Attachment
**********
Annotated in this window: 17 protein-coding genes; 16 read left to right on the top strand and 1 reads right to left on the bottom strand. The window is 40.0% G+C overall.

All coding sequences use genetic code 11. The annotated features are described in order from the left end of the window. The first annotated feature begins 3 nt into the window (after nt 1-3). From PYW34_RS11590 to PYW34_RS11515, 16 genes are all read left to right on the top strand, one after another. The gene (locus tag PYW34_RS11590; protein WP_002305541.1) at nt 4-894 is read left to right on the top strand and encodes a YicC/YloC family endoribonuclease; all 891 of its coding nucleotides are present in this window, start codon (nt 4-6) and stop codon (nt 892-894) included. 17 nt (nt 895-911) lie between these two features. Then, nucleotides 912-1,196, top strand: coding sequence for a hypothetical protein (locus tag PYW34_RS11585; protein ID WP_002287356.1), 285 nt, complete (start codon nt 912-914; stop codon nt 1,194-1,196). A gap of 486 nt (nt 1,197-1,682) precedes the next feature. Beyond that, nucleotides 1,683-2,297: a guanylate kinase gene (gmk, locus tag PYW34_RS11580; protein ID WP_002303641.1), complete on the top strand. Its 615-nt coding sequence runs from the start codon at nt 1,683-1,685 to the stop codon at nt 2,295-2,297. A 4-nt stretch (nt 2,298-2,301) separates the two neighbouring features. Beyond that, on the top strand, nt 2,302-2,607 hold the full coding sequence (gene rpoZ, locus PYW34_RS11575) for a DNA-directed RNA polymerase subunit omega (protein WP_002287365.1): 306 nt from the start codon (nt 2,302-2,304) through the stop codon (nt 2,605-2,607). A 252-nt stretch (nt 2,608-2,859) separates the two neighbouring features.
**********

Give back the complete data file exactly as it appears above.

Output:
Annotated in this window: 17 protein-coding genes; 16 read left to right on the top strand and 1 reads right to left on the bottom strand. The window is 40.0% G+C overall.

All coding sequences use genetic code 11. The annotated features are described in order from the left end of the window. The first annotated feature begins 3 nt into the window (after nt 1-3). From PYW34_RS11590 to PYW34_RS11515, 16 genes are all read left to right on the top strand, one after another. The gene (locus tag PYW34_RS11590; protein WP_002305541.1) at nt 4-894 is read left to right on the top strand and encodes a YicC/YloC family endoribonuclease; all 891 of its coding nucleotides are present in this window, start codon (nt 4-6) and stop codon (nt 892-894) included. 17 nt (nt 895-911) lie between these two features. Then, nucleotides 912-1,196, top strand: coding sequence for a hypothetical protein (locus tag PYW34_RS11585; protein ID WP_002287356.1), 285 nt, complete (start codon nt 912-914; stop codon nt 1,194-1,196). A gap of 486 nt (nt 1,197-1,682) precedes the next feature. Beyond that, nucleotides 1,683-2,297: a guanylate kinase gene (gmk, locus tag PYW34_RS11580; protein ID WP_002303641.1), complete on the top strand. Its 615-nt coding sequence runs from the start codon at nt 1,683-1,685 to the stop codon at nt 2,295-2,297. A 4-nt stretch (nt 2,298-2,301) separates the two neighbouring features. Beyond that, on the top strand, nt 2,302-2,607 hold the full coding sequence (gene rpoZ, locus PYW34_RS11575) for a DNA-directed RNA polymerase subunit omega (protein WP_002287365.1): 306 nt from the start codon (nt 2,302-2,304) through the stop codon (nt 2,605-2,607). A 252-nt stretch (nt 2,608-2,859) separates the two neighbouring features.